I hope to see you next Wednesday! I’ll be playing some music by Ernest Bloch, the most famous of the composers on this exciting program.
Ernest Bloch (1880-1959) a violinist as well as a composer, emigrated from his native Switzerland to the U.S. in 1916. In addition to his many teaching appointments, he was the director of both the Cleveland Institute of Music and the San Francisco Conservatory of Music. His students included Frederick Jacobi and several other composers. Although originally influenced by Richard Strauss and Claude Debussy, he came to write in a highly Romantic style drawing on more traditional Jewish liturgical and folk music.
As with many artists, his hobby was also art – photography. Over his lifetime, he took more than 6,000 photographs (with real film – not at all like today’s digital photography, where you can come back from a long weekend with thousands of shots), which are archived at the University of Arizona in Tucson, alongside photos by photography giants Ansel Adams, Richard Avedon and Edward Weston.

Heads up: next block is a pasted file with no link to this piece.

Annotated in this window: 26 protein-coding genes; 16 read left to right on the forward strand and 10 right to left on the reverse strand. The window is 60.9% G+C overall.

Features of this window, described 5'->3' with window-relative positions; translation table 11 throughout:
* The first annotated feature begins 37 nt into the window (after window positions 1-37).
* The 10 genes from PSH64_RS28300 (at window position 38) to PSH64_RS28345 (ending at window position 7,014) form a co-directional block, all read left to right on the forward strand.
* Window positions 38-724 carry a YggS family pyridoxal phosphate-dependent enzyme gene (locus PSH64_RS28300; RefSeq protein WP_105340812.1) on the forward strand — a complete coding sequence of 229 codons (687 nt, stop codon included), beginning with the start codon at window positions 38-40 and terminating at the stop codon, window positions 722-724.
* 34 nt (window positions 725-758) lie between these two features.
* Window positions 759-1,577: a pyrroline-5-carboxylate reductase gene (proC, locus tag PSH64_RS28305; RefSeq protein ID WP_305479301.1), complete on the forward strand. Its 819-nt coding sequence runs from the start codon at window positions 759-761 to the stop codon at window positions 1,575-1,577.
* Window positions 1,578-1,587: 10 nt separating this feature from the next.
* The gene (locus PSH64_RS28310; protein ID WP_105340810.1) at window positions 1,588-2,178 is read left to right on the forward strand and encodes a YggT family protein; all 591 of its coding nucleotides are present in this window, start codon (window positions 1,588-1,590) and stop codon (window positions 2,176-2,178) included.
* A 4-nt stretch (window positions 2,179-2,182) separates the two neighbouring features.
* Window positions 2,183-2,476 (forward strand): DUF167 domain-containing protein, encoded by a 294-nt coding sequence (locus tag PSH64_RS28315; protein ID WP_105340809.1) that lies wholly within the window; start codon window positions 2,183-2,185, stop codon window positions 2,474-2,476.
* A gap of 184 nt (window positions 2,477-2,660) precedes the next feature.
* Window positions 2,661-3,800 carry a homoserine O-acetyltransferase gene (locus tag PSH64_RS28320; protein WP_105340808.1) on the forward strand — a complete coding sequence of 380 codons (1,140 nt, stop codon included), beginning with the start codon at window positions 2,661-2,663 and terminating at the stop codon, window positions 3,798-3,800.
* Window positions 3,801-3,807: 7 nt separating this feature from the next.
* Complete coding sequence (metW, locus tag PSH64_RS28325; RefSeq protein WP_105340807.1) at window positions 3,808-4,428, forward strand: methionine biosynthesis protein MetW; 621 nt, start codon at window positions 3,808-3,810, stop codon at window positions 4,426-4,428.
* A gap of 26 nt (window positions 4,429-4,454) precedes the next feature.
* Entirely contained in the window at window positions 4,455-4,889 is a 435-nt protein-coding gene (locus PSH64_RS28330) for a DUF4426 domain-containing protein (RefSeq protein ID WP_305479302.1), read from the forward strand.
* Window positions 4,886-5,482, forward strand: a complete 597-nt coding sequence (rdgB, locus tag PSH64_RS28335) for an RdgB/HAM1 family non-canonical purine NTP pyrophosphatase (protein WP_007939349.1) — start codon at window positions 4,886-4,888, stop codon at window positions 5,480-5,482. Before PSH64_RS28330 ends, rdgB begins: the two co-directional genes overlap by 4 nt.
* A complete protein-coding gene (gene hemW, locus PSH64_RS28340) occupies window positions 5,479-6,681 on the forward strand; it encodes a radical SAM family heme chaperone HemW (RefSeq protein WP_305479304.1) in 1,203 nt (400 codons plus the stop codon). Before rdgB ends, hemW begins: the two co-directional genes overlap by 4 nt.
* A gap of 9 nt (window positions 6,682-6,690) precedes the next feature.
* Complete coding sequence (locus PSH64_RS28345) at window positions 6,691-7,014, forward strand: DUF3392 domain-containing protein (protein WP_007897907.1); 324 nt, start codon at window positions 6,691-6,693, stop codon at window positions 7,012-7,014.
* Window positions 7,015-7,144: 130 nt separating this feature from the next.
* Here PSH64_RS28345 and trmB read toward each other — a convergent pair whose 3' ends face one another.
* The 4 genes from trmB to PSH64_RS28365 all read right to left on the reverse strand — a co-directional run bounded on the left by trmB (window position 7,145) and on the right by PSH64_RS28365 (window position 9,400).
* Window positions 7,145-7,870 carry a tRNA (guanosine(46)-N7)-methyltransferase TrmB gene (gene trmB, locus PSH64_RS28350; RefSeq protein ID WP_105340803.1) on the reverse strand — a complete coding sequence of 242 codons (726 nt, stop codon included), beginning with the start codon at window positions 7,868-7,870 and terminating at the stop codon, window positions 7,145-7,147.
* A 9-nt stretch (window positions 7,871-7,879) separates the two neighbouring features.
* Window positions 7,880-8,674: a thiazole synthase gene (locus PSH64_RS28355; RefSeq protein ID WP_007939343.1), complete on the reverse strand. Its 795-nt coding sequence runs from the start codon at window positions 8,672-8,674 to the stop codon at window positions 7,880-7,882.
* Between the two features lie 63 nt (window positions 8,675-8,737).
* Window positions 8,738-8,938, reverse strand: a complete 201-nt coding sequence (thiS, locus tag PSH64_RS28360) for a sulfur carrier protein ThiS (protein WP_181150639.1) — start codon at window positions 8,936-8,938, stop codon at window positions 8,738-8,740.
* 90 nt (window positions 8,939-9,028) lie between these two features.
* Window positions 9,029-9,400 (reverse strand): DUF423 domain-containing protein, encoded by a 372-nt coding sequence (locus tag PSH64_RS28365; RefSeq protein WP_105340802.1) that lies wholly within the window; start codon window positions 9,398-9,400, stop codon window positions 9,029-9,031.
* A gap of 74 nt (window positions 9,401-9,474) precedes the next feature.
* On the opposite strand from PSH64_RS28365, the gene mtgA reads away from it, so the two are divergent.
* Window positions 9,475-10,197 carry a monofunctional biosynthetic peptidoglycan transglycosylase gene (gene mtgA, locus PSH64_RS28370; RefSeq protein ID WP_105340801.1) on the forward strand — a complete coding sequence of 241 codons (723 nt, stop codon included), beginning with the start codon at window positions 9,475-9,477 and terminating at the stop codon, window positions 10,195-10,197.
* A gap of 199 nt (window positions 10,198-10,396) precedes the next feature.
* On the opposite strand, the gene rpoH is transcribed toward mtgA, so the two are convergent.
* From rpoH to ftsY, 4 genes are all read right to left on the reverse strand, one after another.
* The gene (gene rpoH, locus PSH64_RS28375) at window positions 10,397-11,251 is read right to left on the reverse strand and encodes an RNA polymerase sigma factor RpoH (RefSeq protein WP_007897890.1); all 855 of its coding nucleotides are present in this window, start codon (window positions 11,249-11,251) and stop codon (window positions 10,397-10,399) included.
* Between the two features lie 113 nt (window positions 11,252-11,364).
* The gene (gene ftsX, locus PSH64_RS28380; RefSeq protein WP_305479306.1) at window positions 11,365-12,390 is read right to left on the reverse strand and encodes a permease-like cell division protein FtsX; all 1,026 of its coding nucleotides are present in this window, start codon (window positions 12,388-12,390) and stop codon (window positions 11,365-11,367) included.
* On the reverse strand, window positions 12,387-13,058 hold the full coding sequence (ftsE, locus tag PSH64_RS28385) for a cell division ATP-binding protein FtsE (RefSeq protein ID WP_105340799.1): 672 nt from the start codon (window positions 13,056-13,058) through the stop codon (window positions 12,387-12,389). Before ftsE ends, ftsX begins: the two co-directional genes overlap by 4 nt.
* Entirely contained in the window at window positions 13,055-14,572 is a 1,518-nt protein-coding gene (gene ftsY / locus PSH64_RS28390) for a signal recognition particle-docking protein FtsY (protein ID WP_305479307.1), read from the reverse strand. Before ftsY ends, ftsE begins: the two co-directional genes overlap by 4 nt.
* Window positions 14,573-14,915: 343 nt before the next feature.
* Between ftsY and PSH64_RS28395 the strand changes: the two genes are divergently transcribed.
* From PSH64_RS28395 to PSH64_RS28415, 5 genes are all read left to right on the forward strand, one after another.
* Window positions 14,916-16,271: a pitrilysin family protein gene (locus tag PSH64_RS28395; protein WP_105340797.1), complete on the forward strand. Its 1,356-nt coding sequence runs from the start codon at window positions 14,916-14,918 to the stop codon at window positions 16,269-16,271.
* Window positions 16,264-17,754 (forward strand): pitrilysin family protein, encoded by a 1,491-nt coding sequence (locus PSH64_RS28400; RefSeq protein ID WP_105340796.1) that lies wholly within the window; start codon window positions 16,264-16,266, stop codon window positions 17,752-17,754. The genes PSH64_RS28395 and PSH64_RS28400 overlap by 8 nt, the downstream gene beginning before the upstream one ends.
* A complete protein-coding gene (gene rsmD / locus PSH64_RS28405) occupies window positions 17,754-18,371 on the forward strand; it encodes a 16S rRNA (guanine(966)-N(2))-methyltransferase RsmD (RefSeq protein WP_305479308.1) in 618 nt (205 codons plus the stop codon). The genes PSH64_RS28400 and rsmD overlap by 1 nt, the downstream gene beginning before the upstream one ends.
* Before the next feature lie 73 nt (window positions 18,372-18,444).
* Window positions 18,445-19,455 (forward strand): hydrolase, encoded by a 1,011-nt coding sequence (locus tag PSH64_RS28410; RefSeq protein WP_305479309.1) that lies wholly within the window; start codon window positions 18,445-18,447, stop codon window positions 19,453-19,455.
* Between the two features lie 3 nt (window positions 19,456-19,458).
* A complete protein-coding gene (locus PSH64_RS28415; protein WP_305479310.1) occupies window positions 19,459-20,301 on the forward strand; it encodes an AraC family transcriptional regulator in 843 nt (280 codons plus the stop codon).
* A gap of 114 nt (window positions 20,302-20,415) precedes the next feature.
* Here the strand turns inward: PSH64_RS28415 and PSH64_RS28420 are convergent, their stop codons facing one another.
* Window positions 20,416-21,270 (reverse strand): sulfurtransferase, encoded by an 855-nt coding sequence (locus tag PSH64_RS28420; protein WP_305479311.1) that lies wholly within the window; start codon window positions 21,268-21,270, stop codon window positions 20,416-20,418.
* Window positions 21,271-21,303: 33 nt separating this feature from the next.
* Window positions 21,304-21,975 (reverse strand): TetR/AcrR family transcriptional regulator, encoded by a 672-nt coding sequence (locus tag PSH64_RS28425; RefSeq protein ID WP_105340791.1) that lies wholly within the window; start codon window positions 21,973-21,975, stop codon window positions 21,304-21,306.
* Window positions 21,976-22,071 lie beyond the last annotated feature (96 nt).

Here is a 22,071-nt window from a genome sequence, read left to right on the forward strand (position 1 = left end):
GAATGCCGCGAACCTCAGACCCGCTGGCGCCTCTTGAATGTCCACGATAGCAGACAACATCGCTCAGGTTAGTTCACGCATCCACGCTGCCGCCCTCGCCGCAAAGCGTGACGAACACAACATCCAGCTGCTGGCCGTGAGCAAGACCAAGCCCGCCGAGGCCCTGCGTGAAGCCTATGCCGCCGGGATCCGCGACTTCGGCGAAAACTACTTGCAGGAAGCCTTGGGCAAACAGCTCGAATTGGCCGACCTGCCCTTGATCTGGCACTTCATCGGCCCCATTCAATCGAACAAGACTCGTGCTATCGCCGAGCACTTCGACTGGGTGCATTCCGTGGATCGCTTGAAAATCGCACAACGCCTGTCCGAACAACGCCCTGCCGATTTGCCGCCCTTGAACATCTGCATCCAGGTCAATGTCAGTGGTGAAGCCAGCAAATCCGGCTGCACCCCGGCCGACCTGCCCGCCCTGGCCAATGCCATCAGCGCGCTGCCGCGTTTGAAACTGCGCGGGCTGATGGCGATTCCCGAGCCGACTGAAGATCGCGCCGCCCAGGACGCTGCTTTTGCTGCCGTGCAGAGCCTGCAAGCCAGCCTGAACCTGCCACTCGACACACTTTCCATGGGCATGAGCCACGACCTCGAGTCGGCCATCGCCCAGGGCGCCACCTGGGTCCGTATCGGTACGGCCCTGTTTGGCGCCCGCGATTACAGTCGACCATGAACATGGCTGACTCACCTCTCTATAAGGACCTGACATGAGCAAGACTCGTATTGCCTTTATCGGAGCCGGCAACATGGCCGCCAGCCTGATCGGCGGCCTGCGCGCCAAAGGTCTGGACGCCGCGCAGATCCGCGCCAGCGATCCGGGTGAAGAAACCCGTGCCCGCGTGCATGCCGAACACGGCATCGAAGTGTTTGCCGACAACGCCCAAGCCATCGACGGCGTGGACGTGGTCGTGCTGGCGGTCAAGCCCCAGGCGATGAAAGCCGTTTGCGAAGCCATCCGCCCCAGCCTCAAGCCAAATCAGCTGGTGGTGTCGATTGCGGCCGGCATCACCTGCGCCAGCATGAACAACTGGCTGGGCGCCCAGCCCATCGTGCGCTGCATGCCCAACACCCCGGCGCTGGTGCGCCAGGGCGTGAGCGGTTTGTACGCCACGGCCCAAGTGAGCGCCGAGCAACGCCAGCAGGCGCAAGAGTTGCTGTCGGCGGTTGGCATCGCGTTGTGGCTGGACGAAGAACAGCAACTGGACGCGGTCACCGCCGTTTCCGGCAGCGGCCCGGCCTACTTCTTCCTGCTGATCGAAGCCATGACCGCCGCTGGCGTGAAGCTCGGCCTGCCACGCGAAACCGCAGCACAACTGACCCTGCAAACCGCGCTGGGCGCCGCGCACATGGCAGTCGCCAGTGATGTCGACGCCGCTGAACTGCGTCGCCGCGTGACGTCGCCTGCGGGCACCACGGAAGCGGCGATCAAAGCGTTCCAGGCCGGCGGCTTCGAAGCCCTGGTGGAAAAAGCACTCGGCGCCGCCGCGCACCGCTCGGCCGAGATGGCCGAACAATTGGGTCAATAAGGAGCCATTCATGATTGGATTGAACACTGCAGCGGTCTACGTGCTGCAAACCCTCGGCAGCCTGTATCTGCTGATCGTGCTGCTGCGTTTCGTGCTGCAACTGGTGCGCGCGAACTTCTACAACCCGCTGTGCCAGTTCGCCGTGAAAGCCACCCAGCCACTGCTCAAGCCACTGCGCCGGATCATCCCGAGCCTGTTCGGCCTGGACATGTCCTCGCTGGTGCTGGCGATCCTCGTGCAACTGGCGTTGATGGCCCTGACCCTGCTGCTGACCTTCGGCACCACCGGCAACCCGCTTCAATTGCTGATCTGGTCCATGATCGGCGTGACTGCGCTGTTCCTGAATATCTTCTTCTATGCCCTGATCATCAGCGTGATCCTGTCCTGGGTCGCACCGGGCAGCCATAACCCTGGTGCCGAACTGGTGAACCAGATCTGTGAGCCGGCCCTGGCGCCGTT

Early twentieth century music critic Paul Rosenfeld said of Bloch’s writing: “This music makes one feel as though an element that had remained unchanged throughout three thousand years, an element that is in every Jew and by which every Jew must know himself, and his decent, were caught up in it and fixed there.”